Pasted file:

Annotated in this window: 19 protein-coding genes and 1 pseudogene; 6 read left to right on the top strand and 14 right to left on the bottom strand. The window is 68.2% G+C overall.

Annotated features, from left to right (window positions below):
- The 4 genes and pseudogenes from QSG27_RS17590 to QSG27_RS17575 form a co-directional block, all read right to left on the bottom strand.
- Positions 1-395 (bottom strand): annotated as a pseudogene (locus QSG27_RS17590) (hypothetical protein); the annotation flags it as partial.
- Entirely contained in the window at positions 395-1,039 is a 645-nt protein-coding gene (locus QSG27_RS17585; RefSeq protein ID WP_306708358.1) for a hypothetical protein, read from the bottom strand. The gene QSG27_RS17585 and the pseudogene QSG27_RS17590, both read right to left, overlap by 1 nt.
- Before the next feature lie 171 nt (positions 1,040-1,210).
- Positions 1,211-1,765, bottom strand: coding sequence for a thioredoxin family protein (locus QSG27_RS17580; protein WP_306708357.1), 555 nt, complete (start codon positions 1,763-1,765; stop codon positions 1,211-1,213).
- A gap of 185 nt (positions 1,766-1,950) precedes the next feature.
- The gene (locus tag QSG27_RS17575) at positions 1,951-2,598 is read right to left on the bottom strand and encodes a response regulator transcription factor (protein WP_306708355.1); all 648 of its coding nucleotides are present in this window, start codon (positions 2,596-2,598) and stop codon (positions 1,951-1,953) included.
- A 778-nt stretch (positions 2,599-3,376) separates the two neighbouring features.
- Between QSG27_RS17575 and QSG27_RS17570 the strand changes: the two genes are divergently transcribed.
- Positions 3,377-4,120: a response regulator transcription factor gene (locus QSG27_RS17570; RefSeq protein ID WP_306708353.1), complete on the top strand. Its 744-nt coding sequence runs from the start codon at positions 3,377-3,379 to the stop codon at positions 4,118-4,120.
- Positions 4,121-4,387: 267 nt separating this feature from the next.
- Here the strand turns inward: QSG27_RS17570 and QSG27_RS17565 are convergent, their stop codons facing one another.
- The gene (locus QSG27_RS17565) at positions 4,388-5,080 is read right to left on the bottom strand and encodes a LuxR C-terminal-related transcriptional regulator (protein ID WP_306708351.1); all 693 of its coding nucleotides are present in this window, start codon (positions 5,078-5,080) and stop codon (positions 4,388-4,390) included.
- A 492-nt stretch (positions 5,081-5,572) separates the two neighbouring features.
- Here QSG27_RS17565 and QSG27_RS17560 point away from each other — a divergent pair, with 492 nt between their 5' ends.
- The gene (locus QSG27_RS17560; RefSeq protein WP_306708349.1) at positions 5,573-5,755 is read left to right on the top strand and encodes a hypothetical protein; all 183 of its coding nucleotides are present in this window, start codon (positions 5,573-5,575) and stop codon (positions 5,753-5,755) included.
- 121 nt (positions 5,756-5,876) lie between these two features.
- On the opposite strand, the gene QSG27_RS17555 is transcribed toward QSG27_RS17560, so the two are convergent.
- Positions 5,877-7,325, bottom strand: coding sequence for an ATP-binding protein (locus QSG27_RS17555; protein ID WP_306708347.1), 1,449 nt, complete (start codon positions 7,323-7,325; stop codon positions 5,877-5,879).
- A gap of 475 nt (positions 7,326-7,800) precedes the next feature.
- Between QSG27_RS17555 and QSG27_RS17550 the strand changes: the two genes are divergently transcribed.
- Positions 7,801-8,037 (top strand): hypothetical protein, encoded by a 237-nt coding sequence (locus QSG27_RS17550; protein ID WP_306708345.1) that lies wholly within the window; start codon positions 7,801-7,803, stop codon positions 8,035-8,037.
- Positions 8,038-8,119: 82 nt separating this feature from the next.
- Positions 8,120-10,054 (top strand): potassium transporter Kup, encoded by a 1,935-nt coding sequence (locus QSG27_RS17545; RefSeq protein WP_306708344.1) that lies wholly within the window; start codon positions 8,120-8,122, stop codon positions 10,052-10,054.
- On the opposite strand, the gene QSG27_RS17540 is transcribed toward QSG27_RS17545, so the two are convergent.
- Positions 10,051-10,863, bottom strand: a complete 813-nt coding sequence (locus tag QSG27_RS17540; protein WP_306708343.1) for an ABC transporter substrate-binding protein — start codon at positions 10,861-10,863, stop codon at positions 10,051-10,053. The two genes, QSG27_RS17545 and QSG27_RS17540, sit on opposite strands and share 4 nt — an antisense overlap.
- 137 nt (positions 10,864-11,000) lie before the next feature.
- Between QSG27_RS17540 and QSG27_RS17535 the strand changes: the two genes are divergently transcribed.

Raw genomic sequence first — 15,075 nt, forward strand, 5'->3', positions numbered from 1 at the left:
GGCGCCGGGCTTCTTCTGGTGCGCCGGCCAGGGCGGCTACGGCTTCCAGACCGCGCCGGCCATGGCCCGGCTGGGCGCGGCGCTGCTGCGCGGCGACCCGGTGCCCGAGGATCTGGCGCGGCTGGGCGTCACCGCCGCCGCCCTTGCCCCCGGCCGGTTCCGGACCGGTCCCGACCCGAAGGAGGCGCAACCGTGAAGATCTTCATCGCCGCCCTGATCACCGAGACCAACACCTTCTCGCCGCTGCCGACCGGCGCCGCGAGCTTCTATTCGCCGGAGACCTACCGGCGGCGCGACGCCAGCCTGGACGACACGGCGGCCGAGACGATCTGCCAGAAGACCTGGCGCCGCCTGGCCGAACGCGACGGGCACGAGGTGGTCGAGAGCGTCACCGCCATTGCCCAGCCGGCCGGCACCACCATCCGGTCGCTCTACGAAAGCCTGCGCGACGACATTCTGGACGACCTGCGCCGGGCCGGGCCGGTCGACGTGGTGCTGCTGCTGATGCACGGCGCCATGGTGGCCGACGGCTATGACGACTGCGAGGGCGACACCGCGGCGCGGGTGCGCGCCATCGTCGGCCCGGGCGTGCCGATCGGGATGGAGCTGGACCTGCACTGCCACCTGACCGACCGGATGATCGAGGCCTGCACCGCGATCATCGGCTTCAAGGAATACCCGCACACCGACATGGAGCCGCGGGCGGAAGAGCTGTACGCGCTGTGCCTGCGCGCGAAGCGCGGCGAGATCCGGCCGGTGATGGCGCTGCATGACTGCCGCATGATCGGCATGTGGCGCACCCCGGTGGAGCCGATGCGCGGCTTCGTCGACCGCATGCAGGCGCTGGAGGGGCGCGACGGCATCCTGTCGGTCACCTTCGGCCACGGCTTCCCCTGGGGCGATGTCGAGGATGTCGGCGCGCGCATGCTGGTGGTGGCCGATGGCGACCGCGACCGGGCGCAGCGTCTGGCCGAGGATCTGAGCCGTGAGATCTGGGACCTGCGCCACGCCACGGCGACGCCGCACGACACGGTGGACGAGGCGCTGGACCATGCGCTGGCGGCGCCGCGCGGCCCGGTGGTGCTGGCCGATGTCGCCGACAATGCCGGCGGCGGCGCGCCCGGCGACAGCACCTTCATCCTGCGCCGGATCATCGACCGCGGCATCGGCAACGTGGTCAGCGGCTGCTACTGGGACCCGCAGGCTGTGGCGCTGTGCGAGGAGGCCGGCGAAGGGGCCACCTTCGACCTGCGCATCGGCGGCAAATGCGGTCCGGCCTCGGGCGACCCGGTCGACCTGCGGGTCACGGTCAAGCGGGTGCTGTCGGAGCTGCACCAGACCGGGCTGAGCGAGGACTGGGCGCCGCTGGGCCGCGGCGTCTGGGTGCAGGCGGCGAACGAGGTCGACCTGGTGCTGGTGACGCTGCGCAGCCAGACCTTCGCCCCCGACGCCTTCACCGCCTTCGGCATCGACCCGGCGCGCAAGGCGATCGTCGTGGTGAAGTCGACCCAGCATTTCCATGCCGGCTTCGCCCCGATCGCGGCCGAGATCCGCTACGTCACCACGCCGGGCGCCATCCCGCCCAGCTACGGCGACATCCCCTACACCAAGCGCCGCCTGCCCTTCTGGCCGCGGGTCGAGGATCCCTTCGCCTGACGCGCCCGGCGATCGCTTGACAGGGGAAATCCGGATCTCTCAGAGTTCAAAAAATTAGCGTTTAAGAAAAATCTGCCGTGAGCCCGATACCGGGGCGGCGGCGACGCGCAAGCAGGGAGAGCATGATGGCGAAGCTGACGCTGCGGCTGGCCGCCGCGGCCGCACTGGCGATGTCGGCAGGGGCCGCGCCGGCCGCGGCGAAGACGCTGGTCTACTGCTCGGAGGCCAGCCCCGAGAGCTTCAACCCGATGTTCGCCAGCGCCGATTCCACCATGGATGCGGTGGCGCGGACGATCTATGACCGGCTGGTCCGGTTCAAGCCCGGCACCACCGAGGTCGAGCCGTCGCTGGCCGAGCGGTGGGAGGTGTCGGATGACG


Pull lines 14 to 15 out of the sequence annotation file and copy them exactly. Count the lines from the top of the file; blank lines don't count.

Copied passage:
- Here the strand turns inward: QSG27_RS17570 and QSG27_RS17565 are convergent, their stop codons facing one another.
- The gene (locus QSG27_RS17565) at positions 4,388-5,080 is read right to left on the bottom strand and encodes a LuxR C-terminal-related transcriptional regulator (protein ID WP_306708351.1); all 693 of its coding nucleotides are present in this window, start codon (positions 5,078-5,080) and stop codon (positions 4,388-4,390) included.